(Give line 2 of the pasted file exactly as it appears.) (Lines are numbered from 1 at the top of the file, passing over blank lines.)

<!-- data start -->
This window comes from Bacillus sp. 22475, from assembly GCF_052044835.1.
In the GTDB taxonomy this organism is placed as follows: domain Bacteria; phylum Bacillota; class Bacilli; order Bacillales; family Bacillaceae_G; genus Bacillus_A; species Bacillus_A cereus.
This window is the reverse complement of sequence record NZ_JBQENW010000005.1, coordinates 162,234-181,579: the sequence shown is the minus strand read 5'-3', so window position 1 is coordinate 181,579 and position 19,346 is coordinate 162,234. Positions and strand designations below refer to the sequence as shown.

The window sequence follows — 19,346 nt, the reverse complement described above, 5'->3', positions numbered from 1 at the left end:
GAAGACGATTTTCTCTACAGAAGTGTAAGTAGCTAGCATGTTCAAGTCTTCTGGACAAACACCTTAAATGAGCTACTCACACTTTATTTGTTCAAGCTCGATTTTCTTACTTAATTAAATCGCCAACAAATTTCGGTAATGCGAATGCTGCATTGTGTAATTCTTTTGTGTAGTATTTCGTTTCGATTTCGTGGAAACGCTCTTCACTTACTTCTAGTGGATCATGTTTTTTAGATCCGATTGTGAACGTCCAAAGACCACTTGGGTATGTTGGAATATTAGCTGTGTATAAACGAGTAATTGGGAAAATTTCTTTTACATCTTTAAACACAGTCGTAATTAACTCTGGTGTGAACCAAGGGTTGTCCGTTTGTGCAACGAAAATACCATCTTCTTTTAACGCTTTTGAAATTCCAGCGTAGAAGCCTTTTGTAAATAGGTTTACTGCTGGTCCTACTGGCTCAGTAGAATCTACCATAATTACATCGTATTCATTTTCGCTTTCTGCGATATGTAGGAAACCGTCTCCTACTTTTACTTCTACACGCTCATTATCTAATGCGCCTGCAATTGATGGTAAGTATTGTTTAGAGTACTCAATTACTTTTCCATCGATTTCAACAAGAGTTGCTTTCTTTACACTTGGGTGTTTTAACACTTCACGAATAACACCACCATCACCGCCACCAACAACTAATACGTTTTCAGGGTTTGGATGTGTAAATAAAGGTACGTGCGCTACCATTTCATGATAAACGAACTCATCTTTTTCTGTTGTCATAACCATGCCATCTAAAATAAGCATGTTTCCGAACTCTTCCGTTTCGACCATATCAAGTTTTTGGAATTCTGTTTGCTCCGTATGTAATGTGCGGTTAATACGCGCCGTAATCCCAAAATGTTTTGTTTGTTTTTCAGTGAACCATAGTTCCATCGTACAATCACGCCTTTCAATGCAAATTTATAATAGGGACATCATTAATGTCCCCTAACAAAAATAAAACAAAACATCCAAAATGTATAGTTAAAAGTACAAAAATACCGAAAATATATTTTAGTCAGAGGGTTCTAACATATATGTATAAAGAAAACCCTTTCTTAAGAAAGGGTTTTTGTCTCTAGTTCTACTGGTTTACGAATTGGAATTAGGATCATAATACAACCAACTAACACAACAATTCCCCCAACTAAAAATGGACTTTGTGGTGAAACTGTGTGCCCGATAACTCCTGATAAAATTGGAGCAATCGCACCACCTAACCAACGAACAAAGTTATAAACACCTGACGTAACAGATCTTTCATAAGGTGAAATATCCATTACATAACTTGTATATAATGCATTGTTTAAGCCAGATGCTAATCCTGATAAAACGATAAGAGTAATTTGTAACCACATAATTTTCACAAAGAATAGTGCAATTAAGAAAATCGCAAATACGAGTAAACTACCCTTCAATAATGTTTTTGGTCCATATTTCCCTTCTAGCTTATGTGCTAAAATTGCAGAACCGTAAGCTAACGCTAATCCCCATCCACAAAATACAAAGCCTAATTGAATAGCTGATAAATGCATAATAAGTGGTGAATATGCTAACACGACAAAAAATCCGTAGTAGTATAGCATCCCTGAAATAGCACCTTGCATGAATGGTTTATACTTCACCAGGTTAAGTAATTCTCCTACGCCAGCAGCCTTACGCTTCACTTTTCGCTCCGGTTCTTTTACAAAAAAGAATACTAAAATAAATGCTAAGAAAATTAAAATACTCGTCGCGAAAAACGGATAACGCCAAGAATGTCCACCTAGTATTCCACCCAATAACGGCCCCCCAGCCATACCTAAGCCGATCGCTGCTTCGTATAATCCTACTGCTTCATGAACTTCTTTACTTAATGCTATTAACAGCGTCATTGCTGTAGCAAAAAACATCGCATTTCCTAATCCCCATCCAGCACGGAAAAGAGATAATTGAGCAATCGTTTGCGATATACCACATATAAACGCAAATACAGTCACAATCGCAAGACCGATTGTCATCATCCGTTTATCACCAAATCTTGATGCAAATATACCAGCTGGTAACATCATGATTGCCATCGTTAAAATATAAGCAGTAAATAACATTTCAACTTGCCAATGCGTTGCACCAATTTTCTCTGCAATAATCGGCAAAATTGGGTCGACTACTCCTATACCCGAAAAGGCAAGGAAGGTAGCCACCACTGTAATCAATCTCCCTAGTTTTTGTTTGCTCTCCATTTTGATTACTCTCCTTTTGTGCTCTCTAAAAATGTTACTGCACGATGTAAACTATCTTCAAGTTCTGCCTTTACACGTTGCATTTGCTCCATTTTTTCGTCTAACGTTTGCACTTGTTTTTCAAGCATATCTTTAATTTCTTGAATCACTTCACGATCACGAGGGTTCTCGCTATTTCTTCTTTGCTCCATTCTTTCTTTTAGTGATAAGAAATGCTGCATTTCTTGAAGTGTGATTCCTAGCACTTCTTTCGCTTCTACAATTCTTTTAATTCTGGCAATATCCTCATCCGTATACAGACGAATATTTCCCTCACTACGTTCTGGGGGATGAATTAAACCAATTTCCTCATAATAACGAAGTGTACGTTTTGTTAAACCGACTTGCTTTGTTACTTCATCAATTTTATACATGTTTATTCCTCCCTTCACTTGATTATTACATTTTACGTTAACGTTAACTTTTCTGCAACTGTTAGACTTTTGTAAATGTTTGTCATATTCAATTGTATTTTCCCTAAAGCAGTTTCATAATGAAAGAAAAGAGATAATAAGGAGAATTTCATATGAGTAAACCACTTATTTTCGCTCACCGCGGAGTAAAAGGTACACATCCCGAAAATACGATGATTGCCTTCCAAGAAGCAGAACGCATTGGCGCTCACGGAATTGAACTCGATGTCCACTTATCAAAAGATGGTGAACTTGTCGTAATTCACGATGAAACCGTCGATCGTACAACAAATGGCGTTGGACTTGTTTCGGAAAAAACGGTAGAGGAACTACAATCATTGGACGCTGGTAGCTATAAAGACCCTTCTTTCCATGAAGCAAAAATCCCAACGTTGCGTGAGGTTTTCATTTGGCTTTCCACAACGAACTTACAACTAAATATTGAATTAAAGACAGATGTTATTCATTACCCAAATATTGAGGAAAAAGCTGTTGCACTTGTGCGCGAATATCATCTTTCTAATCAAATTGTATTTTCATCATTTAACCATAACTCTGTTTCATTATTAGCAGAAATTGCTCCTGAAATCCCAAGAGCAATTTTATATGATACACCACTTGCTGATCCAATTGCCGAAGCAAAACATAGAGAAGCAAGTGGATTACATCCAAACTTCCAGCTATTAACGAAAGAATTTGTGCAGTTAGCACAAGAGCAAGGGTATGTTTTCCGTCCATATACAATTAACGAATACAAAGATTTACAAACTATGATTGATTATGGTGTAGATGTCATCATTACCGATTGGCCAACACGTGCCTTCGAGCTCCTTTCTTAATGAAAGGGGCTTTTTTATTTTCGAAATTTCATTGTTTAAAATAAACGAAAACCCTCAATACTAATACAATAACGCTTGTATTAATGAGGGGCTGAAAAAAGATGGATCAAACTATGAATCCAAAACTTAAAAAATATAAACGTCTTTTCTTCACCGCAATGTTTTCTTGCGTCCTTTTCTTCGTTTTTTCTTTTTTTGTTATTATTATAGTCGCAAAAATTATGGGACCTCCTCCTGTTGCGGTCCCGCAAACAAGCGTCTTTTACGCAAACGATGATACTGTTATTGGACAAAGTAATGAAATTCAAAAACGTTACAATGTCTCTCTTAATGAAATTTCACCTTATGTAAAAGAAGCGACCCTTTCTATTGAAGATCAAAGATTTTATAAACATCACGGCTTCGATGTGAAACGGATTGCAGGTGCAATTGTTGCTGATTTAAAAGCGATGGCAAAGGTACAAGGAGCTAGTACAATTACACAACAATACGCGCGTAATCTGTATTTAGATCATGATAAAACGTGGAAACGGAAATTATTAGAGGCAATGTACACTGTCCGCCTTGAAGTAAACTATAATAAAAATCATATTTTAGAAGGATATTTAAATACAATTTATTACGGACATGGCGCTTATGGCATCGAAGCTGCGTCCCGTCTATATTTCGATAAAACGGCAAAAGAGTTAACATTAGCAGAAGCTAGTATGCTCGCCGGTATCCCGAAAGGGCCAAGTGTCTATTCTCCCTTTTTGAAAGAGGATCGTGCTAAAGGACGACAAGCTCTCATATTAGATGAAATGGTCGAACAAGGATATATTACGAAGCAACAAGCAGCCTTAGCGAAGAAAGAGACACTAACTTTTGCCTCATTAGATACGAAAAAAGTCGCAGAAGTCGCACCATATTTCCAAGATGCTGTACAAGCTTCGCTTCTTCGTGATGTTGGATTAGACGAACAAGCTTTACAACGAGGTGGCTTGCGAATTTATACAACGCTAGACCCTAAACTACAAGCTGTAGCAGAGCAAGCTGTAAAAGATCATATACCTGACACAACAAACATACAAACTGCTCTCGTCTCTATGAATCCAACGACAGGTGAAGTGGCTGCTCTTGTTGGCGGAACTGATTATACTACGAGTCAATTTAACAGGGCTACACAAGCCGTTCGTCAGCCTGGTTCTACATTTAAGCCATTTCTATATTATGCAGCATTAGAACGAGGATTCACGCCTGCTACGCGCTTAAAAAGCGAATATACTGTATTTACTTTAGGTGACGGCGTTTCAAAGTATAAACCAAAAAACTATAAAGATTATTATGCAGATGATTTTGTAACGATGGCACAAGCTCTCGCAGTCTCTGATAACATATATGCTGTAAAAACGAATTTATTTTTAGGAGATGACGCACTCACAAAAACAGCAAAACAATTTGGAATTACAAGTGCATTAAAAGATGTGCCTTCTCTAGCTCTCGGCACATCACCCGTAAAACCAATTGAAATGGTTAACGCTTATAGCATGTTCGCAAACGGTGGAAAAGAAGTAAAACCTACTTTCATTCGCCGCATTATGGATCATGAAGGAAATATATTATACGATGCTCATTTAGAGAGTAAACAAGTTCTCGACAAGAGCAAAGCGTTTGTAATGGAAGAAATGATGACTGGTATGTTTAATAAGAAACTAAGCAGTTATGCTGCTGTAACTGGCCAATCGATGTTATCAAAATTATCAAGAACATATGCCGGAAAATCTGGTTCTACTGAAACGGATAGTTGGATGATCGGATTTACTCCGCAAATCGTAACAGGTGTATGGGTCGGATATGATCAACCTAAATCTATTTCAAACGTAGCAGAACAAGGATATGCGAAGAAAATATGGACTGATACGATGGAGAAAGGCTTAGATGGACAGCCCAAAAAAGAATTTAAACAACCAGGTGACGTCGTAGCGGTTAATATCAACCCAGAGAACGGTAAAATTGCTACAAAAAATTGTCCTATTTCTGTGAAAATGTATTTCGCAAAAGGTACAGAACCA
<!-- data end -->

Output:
In the GTDB taxonomy this organism is placed as follows: domain Bacteria; phylum Bacillota; class Bacilli; order Bacillales; family Bacillaceae_G; genus Bacillus_A; species Bacillus_A cereus.